And there he was, as alive as ever, Attanasio, the auteur, as I remembered him from City College—an emerging talent on a low budget, crazy-long black hair a frizzy cloud around his head, standing in front of the Guggenheim with his big camera and barking impatient orders at the sound woman. He knew what he wanted, wanted it done right—a control freak in hippie drag.
The point of the film was to mimic the Guggenheim’s spiral structure by spinning in place, by taking a cab around the block. And just as The New Yorker said, it’s funny when Attanasio flips out because he thinks the camera’s going to run out of film. This was elegy as it should be—when the dead make you laugh, when you can watch the person, young and vital, and it seems impossible that he could ever be dead.
When it was over, I stuck my head in the back room and introduced myself to Lance Goldsmith, the gallery owner, who was typing on his computer. I told him I knew Attanasio from college. “I sent him a text the other day and he didn’t answer. So I Googled him and found the New Yorker review. That’s how I found out he’d died. I didn’t think he’d go that fast.”
“Nobody did,” Lance said.
“What happened to all his stuff—his films, his paintings?”
“People from the Anthology Film Archives cleaned out his apartment and took everything… There was a lot.”
That night I e-mailed Lance’s contact at the AFA, asking if I could take a look at Attanasio’s collection.
His film and video collection is “very large,” came the reply, and no, I couldn’t see it. “Our collection areas are not open to the public.”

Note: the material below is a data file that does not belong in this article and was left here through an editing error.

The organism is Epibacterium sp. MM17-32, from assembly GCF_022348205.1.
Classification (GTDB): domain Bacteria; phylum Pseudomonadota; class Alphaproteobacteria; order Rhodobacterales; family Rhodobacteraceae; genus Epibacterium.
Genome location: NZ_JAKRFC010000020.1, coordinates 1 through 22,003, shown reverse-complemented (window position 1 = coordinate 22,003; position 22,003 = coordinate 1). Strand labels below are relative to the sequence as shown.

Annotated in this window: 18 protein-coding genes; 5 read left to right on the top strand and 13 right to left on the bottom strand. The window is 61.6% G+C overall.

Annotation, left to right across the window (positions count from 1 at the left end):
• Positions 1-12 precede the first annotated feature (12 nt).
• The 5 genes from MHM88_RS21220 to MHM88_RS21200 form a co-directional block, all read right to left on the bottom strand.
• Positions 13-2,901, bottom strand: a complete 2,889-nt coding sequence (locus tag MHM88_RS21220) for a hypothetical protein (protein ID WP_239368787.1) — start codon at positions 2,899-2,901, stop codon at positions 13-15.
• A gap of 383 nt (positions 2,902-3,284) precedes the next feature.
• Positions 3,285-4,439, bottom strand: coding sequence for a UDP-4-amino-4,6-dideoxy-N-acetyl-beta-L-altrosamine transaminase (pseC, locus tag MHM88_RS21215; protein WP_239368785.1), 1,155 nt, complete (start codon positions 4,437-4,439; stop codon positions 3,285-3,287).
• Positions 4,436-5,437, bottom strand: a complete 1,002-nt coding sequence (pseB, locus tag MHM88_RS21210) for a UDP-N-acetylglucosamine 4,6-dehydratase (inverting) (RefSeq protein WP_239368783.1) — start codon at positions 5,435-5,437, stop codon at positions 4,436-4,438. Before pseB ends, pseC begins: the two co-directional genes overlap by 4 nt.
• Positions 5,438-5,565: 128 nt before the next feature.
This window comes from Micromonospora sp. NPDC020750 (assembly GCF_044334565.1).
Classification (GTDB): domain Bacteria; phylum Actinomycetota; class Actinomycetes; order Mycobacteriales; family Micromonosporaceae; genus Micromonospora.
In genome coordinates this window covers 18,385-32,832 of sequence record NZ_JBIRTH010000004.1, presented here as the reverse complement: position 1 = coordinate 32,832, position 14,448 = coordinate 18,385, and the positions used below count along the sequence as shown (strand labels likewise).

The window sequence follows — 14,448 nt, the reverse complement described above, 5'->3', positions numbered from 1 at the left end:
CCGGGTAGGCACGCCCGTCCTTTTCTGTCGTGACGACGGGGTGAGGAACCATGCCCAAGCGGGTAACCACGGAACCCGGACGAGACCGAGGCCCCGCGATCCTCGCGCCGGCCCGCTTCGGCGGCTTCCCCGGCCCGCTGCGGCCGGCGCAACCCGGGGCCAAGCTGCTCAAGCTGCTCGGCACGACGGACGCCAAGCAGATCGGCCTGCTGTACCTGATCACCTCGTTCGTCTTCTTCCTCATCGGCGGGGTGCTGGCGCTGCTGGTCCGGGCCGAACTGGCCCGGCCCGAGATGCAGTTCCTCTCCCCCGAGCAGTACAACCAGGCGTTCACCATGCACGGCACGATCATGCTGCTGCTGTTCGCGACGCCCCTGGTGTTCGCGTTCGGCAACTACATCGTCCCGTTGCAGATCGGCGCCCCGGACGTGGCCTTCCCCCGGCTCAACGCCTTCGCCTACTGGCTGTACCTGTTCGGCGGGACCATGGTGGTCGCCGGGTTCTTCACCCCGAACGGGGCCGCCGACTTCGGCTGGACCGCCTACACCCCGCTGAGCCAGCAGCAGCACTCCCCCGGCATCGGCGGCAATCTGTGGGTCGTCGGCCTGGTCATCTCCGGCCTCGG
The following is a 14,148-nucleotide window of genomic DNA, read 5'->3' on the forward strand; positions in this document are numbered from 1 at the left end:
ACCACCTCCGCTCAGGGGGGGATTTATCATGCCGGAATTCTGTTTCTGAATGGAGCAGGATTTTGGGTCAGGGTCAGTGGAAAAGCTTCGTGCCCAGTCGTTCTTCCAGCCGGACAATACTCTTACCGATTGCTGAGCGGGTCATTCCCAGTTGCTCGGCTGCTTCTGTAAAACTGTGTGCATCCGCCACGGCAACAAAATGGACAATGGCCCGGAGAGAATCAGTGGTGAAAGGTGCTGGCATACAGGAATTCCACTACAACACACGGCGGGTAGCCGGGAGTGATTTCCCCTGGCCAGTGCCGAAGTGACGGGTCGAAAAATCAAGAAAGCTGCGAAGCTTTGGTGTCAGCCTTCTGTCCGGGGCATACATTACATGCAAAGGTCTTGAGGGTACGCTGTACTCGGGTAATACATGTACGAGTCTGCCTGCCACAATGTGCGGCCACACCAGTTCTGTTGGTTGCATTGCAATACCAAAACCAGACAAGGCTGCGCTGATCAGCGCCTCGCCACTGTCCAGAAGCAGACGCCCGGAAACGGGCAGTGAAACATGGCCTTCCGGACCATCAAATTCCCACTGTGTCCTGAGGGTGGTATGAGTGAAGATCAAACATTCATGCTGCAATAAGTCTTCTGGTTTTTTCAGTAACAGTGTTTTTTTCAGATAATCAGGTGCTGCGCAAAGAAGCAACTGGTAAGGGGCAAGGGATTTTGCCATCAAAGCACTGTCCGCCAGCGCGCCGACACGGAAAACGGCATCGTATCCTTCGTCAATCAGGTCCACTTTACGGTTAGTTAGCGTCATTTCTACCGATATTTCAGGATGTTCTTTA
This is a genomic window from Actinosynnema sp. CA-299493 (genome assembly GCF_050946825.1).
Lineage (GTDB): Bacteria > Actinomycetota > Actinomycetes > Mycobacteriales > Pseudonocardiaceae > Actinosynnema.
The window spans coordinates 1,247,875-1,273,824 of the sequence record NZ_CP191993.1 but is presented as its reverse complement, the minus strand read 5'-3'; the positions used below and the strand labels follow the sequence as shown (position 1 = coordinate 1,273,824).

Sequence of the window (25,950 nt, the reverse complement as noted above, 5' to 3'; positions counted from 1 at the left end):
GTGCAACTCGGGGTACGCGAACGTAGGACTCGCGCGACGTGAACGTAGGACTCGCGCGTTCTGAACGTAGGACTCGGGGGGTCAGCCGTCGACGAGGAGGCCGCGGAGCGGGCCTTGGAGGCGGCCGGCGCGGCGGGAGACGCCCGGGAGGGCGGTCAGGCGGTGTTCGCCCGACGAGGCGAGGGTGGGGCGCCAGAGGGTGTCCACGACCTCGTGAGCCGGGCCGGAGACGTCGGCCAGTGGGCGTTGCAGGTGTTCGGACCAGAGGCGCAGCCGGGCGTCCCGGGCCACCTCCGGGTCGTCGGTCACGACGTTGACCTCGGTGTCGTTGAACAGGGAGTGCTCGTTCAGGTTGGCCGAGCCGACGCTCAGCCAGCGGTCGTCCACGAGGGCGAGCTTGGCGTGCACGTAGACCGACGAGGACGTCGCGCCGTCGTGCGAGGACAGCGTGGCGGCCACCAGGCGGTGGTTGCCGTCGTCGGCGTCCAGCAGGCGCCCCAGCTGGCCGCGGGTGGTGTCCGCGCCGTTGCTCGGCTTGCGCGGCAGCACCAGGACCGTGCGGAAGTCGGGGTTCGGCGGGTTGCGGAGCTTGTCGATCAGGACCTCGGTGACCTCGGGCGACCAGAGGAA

I imagined an enormous room, like the one in the final scene from Citizen Kane, filled with Attanasio’s creations and collections, a camera panning over his Virgin Marys, crucifixes, text-based paintings, piles of videotape, reels of film, and stacks of OPs. But there’s no Rosebud, no buried secret (and no furnace). With Attanasio, the unconscious is the visible, as it always was.
And so this, I think, is what Attanasio wanted me to do: write a story. This, then, is his long-delayed obituary, his way of letting everybody, especially the people from City College and OP, know that Robert Attanasio, artist and provocateur, has died.
I wish he were here to read it.
This story was revised to reflect the following corrections: Robert Attanasio was employed by the Cohan Gallery. The Anthology Film Archive took only Attanasio’s film and video collection.